Dimitre thought the Commission should be very specific in what they want.  Do they want the three feet or not?  He would like to be able to give the applicants clear direction.  By a show of hands, Dimitre, Stromberg, and Dawkins wanted to see the building moved back three feet.  Marsh would like to hear them respond to the issue.

 

Roll Call:  Marsh, Dawkins, Morris, Dimitre, Mindlin, Stromberg voted “yes” and Black voted “no.”

 

Dawkins re-opened the public hearing.  He announced the hearing will be continued to the November 14, 2006 Planning Commission meeting at 7:00 p.m. in the Council Chambers.

 

TYPE III PLANNING ACTION

PLANNING ACTION 2006-01696

PROPOSED LAND USE ORDINANCE AMENDMENTS TO THE MULTI-FAMILY ZONING DESIGNATIONS (R-2 AND R-3 ZONES SECTIONS 18.24.030J AND 18.28.030J). THE PROPOSED AMENDMENTS MODIFY THE CRITERIA OF APPROVAL FOR THE ISSUANCE OF A CONDITIONAL USE PERMIT FOR CONVERSION OF EXISTING RENTAL UNITS INTO FOR-PURCHASE UNITS (CONDOMINIUM CONVERSIONS).  THE PROPOSED CHANGES WOULD ESTABLISH A REQUIREMENT THAT HALF OF THE UNITS IN AN EXISTING APARTMENT COMPLEX ARE TO BE RETAINED AS RENTALS UPON CONVERSION. IN THE EVENT THE APPLICANT CHOOSES TO CONVERT ALL OF THE APARTMENTS INTO FOR PURCHASE HOUSING, THE PROPOSED ORDINANCE WOULD MAINTAIN THE CURRENT REQUIREMENT THAT 25% OF THE TOTAL NUMBER OF UNITS BE DESIGNATED AS AFFORDABLE HOUSING.   A SEPARATE PROPOSED RESOLUTION WILL ALSO BE PRESENTED FOR REVIEW THAT WOULD ESTABLISH TENANT RIGHTS FOR RESIDENTS FACING DISPLACEMENT DUE TO CONDOMINIUM CONVERSIONS.  FOLLOWING THE PUBLIC HEARING THE PLANNING COMMISSION WILL FORWARD ITS RECOMMENDATIONS TO THE CITY COUNCIL FOR CONSIDERATION WITHIN 45 DAYS OF THE HEARING. THE PROPOSED ORDINANCE AMENDMENT AND TENANT RIGHTS RESOLUTION IS AVAILABLE ON THE CITY WEBSITE AT  OR CAN BE OBTAINED AT THE ASHLAND PLANNING DEPARTMENT AT 51 WINBURN WAY.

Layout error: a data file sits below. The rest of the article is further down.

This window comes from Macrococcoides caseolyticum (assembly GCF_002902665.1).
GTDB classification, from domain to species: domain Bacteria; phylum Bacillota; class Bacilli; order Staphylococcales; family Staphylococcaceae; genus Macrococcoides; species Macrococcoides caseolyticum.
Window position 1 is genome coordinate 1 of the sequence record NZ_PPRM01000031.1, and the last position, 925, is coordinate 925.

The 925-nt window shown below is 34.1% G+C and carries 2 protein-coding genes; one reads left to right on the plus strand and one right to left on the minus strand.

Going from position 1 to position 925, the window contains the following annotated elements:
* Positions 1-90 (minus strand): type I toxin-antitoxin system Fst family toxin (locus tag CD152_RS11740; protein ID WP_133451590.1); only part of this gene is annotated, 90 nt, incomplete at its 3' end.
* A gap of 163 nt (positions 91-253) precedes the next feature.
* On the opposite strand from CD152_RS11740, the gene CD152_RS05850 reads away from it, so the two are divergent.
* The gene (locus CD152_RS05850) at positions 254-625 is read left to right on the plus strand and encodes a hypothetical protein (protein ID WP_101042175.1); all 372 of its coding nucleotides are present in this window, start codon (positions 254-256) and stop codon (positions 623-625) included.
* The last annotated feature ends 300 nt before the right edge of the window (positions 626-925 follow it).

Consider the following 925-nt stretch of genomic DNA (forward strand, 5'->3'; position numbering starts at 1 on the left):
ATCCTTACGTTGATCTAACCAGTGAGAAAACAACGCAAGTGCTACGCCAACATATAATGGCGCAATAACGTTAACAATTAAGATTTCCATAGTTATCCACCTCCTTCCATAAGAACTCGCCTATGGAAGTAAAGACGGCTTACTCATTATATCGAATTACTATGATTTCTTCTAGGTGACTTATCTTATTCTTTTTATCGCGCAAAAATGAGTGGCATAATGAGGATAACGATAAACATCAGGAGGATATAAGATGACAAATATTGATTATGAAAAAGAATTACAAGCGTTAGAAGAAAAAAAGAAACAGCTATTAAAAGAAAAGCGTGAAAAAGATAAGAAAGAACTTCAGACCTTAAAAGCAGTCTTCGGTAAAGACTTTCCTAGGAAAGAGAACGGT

APPLICANT:  CITY OF ASHLAND

 

STAFF REPORT

Goldman summarized the proposed ordinance amendment and resolution pertaining to tenant’s rights as outlined in the Staff Report. 

 

Black/Dimitre m/s to continue the meeting to 11:00 p.m. The motion was approved.

 

Staff has suggested a change from what was presented in the packet.  Under Conditional Uses ((2) at the bottom of page 3 of the Staff Report) for the conversion of rental units and for purchased housing (18.24.030), strike “four or more” in order to insure that when rental units are converted, at least 25 percent are affordable. 

 

Tenant’s rights would be enforced by the Planning Department.  Goldman added that the City does not currently have a way to collect vacancy rate data. 

 

PUBLIC HEARING

RICH ROHDE, 124 Ohio Street, is representing Oregon Action, a statewide social justice organization.  A recent statistic stated 30 percent of the people in Jackson County are paying over 35 percent of their income for housing.  Medford was only more affordable than San Francisco and San Diego in comparing incomes to housing costs.  This conversion ordinance is an important ordinance because it focuses on the preservation of rentals and preservation of affordable housing.  Oregon Action believes this is a balanced approach.  They also support the Tenant’s Rights Resolution.

 

MARK DIRIENZO, 320 East Main Street, said it is difficult and confusing to understand and apply the term “affordable housing.”  The lowest cost housing on the market in Ashland is converted condominiums.  He does not see it as much a rental cost problem as a housing cost problem.  We will be doing fewer conversions by adopting a more restrictive ordinance.  That means there will be fewer housing units available for sale at a low cost.  Ashland is on the tail end of conversions.

 

COMMISSIONERS’ DISCUSSION AND MOTION

Richard Appicello, Assistant City Attorney, reviewed the ordinance and resolution and does not see a problem with the wording.  However, it is not immune to challenge.

 

This action will be continued at the Planning Commission Study Session on Tuesday, October 24, 2006 at 7:00 p.m. 

 

OTHER – Dawkins stated he would like to have 30 minutes at the Study Session where the Commissioners can just talk about setting aside a time at each Study Session to talk about specific issues.  He will e-mail the other Commissioners his ideas on this.  Marsh asked if Dawkins could explain the Staff expectation.

 

ADJOURNMENT – The meeting was adjourned at 11:10 p.m.

 

Respectfully submitted by,

Susan Yates, Executive Secretary